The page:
Saturday, February 5, 2011

Byzantine Brooch Designs

Although I've been too preoccupied with domestic concerns to do a lot of sewing lately, I have been continuing to track down information relevant to the various projects I've started when I can. 

One of those projects is my Middle Byzantine outfit.  I have completed the headdress, shift, and cloak.  Right now, I'm trying to find out what types of brooches a respectable lower class woman might wear to fasten her cloak.  I didn't find much useful information about this subject on the Internet.  This page was the most useful page I found; it shows two different examples of bronze enameled brooches which look as though they might have been purchased and worn by ordinary people.  However, without more information about where these brooches were found it's hard to say how appropriate it might be to use brooches of these shapes and appearance in my lower-class costume. 

Birka Traders used to sell a Byzantine brooch of the correct time period that is based on a Danish find.  It might have served, (even though it was smaller than I expected) but I wasn't prepared to pay $60 AUS for a brooch I would only be wearing with one costume.  It was a very attractive piece, though; you can see it here.

Qui Fuit Her
My other Internet searches for such items unearthed designs in gold and precious stones--clearly not suitable.  In the hopes of finding a broader variety of jewelry finds to examine, I recently purchased a copy of the museum catalog from the Metropolitan Museum of Art's exhibition of Middle Byzantine art, called "The Glory of Byzantium--A.D. 843-1261." 

The Glory of Byzantium" includes a lot of examples of jewelry, icons, ivory carvings, miniature paintings, mosaics and textiles.  Unfortunately for me, most of the jewelry items are not only gold, but they are either earrings or temple rings--nothing to fasten a cloak with!  I have found a painting with an interesting image.  That painting is one of three "Ancestors of Christ" found in a convent in Spain (the Convent of Santa Maria, in Sigena), and attributed to the same English artist who did the Winchester Psalter, and it is called "Her" (because the inscription below it reads "Qui Fuit Her").  A scan of the image appears to the left of this paragraph.  As you can see, it shows a figure wearing a cloak, clasped at the neck with a small brooch.  That brooch features a central pearl, with a ring of red enamel around it, and eight other pearls of equal size around the edge. (See image on the left, below.)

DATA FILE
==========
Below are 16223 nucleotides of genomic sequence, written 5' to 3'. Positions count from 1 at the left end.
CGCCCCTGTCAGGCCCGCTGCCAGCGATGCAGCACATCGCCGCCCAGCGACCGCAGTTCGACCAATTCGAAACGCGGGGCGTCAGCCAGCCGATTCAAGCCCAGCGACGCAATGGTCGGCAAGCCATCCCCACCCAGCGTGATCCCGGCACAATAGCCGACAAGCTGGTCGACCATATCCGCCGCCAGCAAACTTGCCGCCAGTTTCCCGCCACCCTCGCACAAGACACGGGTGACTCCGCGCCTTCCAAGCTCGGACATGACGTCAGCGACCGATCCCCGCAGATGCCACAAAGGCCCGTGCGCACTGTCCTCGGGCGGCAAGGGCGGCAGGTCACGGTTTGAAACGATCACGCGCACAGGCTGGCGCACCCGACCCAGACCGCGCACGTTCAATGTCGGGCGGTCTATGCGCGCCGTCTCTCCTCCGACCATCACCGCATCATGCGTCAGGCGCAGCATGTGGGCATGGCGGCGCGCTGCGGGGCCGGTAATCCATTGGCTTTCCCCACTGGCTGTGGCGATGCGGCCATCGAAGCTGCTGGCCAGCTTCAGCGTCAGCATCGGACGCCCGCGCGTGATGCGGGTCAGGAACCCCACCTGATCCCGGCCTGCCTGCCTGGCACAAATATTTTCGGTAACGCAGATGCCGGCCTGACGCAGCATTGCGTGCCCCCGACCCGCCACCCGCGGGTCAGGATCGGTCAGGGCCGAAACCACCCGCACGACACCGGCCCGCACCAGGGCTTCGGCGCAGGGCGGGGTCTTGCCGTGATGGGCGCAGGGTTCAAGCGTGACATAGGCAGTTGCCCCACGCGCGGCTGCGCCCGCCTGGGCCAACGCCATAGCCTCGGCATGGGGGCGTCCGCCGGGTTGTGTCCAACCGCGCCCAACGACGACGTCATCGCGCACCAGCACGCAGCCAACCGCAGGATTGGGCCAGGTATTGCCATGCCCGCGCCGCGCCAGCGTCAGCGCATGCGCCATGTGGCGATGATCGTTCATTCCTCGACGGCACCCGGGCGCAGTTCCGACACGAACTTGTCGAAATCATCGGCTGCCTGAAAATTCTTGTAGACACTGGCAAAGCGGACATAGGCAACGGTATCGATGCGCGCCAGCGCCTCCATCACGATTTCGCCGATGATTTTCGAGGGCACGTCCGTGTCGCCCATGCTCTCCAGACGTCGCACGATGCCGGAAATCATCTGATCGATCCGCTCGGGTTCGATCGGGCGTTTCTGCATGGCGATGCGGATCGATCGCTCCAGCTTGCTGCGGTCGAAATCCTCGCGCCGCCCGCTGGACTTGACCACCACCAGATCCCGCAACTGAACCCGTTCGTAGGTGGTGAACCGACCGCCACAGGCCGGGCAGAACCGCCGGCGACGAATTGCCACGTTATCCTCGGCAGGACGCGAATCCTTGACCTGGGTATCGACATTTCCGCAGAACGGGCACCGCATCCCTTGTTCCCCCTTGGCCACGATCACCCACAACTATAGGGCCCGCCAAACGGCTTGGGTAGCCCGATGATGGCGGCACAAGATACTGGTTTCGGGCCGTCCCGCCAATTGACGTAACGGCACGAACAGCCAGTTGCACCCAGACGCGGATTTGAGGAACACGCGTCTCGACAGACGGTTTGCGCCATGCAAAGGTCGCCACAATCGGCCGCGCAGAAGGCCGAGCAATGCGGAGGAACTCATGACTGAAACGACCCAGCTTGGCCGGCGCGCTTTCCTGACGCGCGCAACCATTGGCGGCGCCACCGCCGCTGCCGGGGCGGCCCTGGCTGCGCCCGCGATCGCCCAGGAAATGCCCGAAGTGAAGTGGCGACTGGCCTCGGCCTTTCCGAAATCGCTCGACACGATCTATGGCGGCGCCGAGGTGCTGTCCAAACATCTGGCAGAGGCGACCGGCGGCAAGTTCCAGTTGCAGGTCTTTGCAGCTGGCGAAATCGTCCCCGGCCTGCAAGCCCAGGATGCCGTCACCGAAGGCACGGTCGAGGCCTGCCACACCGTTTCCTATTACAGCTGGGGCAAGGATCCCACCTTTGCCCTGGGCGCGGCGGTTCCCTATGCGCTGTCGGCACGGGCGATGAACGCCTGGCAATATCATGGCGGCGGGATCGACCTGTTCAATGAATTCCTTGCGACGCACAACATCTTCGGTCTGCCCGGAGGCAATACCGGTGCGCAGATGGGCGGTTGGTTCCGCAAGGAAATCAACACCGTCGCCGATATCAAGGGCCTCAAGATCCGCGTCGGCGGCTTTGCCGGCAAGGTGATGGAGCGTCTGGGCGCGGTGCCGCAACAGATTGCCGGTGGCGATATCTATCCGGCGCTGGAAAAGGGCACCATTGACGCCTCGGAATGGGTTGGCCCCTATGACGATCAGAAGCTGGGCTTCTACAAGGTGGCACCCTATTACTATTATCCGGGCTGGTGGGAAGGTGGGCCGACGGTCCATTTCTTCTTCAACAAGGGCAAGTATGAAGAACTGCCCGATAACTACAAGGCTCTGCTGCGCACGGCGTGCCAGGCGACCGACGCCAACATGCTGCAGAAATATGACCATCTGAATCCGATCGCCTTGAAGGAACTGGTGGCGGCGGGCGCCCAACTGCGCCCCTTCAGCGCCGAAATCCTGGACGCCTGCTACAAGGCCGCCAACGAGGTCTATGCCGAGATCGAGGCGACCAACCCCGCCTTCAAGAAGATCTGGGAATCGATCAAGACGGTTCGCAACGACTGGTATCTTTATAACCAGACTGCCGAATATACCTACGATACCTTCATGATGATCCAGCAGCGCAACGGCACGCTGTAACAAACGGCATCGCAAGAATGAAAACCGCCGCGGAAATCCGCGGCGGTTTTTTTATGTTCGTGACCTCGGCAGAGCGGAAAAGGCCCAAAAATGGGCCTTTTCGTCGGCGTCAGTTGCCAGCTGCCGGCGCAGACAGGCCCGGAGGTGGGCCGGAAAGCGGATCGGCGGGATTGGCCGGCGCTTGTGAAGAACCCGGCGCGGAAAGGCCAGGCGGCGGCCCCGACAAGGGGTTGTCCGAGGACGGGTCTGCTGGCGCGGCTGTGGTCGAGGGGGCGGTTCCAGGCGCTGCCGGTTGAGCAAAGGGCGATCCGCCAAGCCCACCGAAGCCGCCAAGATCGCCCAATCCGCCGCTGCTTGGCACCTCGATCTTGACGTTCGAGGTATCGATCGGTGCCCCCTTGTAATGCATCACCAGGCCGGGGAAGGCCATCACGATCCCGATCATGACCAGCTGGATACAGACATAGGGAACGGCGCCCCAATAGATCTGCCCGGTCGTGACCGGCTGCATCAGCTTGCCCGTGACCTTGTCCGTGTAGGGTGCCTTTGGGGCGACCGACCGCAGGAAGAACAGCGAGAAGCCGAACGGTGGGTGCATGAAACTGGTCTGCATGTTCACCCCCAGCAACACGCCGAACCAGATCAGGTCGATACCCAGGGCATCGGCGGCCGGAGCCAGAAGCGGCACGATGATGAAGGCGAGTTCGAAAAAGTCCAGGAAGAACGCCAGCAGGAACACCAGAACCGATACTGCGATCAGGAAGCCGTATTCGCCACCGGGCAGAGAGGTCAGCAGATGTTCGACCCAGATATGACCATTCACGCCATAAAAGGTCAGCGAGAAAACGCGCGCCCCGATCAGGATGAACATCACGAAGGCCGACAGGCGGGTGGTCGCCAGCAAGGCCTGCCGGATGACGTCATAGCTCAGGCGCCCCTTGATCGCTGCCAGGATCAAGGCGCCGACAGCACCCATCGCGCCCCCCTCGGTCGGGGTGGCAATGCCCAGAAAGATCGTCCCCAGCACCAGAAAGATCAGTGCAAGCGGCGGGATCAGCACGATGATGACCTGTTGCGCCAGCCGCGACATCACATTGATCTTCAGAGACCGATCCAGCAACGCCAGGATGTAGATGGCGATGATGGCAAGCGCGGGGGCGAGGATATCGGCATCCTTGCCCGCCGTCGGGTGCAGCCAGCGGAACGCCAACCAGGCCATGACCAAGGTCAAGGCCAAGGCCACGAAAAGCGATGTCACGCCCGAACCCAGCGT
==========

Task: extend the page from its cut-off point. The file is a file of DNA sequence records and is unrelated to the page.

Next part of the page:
Norman brooch from RQP
"Her", portion showing brooch
This brooch looks a bit like a bronze brooch with a modest amount of enameling that is sold by Raymond's Quiet Press as a "Norman" brooch (see right; thanks to Raymond for permission to use the photograph here).  Unfortunately, the RQP web site doesn't say what the provenance of this design might be, and I have not  seen an artifact that resembles it.

If the Norman attribution of the RQP design is correct, it is at least contemporaneous with the Middle Byzantine period.   I probably will purchase the RQP brooch, but in the meantime I am still hoping to obtain more information about Byzantine brooches to see whether I can confirm the appropriateness of the design with a costume that would have been worn in the Near East of the period.  To that end, I have succeeded in locating a copy of "Intelligible Beauty" (a recent work of essays about Byzantine jewelry) in my price range, and have ordered it.  Perhaps that that work will provide me with additional examples of typical period designs that were used by people other than society's elite.

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